Going First Hurts
I’m on my way to Guatemala, but first I returned to Florida to spend some time with a friend I met at last month’s Miami business conference. He rented a house for the weekend and had gathered a group of friends to spend time together.
On our second day in the house we all went swimming. We headed to the beach, splashed in the waves, and threw an old football around. When we got home, we decided that jumping in the river behind the house was also a good idea as well. The house had a beautiful dock that stretched 150 feet into the river, and about 2/3rds of the way out was a ladder so you could climb up after jumping in.
After deciding we wanted to go to the river, we all just hung out in the kitchen. I realized nobody had actually left for the dock. I felt like this was an opportunity for me to energize the group and I headed outside towards the river.
When I got to the ladder I turned and quickly jumped off into a dive. I didn’t hesitate, I just leapt in.
My hands parted the murky water, but they didn’t get far. My head slammed into the riverbed, pain shot through my neck and shoulders, and my vision literally turned red thanks to the clay and mud. I was so shocked I just remained still. Was something broken? Did I do any serious damage to my neck?
The water was just 3 feet deep, but it was so muddy you couldn’t tell. The ladder was about 100 feet out into the river and I had assumed I had at least 20 feet to dive down. I was very wrong.
Moving slightly, it didn’t seem like I’d had any permanent damage, but it certainly hurt to move. Bringing my head above the water to breath, I stretched my arms as much as possible, but the pain was pretty bad and my range of motion was very low. Looking towards shore, I saw that the others were just heading out onto the dock.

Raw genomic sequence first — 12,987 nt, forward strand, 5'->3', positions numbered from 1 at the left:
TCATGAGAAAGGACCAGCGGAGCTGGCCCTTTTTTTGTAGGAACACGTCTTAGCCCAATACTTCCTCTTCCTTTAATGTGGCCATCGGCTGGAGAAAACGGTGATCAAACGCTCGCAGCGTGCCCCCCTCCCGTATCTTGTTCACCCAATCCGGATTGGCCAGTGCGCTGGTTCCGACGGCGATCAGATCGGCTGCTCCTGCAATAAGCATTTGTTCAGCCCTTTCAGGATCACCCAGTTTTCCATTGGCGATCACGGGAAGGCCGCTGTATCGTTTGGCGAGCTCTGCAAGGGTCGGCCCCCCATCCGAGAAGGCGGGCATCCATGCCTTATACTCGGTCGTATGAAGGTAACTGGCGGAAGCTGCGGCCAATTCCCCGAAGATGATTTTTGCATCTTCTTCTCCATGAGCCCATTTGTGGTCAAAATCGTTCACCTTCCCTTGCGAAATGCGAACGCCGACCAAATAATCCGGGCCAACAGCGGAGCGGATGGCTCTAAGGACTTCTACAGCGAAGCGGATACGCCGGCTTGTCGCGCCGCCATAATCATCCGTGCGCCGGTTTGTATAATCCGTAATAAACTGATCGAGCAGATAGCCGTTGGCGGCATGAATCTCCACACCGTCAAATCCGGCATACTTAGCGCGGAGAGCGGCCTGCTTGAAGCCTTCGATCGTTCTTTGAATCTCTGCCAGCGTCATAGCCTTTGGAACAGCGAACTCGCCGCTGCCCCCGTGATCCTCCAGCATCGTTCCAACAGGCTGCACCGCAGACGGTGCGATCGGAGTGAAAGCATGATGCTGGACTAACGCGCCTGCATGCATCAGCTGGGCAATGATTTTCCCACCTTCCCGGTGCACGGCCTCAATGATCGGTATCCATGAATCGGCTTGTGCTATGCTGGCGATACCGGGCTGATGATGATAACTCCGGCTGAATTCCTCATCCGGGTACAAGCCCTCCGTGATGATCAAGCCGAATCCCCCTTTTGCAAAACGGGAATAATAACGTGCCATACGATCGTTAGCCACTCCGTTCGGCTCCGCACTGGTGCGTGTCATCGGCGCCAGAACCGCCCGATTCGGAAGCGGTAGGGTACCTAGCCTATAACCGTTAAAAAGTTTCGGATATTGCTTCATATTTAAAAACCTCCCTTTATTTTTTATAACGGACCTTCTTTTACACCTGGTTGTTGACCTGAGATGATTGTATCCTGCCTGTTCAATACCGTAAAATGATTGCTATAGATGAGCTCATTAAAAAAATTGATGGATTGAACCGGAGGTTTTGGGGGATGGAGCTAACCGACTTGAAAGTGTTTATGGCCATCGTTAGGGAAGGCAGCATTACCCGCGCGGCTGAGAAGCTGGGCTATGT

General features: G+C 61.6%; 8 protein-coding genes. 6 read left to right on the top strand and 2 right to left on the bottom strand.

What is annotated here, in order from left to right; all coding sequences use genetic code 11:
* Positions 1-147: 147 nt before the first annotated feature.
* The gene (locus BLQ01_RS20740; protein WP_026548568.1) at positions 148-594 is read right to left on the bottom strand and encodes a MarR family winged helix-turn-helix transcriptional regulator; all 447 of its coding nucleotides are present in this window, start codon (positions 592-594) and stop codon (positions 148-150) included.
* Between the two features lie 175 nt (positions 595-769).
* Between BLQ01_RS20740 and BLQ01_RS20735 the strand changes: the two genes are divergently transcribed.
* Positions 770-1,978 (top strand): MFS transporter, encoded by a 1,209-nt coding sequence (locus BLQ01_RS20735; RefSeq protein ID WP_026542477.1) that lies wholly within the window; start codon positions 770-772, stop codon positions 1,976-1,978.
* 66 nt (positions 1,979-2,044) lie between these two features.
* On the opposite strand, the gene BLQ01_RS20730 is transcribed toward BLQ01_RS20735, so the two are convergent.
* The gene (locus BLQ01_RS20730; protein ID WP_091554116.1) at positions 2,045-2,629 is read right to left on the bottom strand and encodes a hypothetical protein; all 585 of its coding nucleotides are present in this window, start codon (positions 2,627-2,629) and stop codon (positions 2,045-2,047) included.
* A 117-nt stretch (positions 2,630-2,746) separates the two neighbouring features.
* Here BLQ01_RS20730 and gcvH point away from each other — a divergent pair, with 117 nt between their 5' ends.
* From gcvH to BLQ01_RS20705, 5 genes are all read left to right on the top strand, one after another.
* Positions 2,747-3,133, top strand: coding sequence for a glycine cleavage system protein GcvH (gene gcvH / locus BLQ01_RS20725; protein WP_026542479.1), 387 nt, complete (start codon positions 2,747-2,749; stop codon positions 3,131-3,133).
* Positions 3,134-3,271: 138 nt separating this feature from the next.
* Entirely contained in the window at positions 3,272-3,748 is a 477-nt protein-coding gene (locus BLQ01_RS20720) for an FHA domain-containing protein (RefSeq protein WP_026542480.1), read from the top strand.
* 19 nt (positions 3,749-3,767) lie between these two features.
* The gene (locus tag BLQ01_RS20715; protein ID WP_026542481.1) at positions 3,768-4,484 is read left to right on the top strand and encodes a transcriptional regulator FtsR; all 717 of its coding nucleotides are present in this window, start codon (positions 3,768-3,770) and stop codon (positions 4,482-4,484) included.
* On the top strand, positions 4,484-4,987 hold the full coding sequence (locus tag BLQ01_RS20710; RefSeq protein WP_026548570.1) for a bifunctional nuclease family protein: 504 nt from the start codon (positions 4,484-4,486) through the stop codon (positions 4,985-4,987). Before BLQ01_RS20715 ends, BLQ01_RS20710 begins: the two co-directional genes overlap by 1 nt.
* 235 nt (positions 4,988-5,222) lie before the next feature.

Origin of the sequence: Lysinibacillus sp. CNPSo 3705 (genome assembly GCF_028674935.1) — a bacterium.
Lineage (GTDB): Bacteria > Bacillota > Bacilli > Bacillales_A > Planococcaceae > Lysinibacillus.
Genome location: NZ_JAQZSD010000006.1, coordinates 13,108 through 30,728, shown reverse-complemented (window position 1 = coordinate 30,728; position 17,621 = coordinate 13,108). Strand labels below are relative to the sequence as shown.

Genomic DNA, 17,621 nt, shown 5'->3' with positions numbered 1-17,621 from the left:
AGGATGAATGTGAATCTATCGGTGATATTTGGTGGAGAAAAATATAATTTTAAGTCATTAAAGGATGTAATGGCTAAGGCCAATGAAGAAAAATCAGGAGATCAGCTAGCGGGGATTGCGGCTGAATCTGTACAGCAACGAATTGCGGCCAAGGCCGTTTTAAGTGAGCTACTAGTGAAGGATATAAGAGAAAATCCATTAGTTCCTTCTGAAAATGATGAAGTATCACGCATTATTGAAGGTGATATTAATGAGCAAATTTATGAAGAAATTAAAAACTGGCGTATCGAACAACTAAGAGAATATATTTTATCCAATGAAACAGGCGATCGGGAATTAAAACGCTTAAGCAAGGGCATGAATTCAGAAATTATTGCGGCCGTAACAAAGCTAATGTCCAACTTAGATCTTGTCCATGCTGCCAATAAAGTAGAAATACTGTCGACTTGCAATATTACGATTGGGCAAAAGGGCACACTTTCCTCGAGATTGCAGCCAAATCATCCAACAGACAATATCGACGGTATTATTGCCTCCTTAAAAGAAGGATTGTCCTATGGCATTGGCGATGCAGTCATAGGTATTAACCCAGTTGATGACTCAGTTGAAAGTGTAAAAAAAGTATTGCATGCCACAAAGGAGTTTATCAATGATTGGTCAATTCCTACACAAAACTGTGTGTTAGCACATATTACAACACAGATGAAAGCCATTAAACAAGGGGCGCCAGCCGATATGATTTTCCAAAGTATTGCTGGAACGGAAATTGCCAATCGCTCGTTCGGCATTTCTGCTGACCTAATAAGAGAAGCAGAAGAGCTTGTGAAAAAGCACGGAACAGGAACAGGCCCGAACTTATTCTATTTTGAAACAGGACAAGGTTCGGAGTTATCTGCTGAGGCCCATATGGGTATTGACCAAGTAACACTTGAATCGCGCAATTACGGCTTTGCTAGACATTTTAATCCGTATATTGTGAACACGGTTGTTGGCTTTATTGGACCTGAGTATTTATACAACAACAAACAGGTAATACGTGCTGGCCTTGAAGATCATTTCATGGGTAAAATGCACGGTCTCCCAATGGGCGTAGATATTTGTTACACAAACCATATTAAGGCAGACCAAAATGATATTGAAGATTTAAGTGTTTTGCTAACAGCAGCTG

Everyone was surprised to see me kneeling in just 3 feet of water. “Don’t jump in.” I said “It’s not as deep as you think.”
Being First Can Hurt
In almost every book I’ve read, whether it be about business, relationships, or personal development, the message is usually the same.
Take bold action.
Don’t be afraid to fail.
Don’t be afraid to get hurt.
These ideas are all very important. Most leaders are willing to put their neck on the line in order to move ahead. I’ve read many books on the subject and this mentality has been engrained in my psyche.
What I forgot, however, and what I was abruptly reminded of this weekend, was that taking action without fear of being hurt can actually lead to being hurt. Sometimes you conquer your fear, take action, dive in, and slam into the riverbed.
And the more bold you are, the more chance there is that you will get hurt.
This is true whether you’re diving into a new business, a new relationship, or a shallow river in Florida.
That said, you can be a little smarter than me. You don’t need to dive head first into murky water. You could still be the first one on the dock but climb down the ladder safely to test the water. You can be smarter.
But you can’t eliminate risk all together. The only way to do that is to take such small action that there is no chance to become a leader.
You need to be bold in some ways and yes, sometimes it will hurt.
Is the risk worth it?
That’s up to you.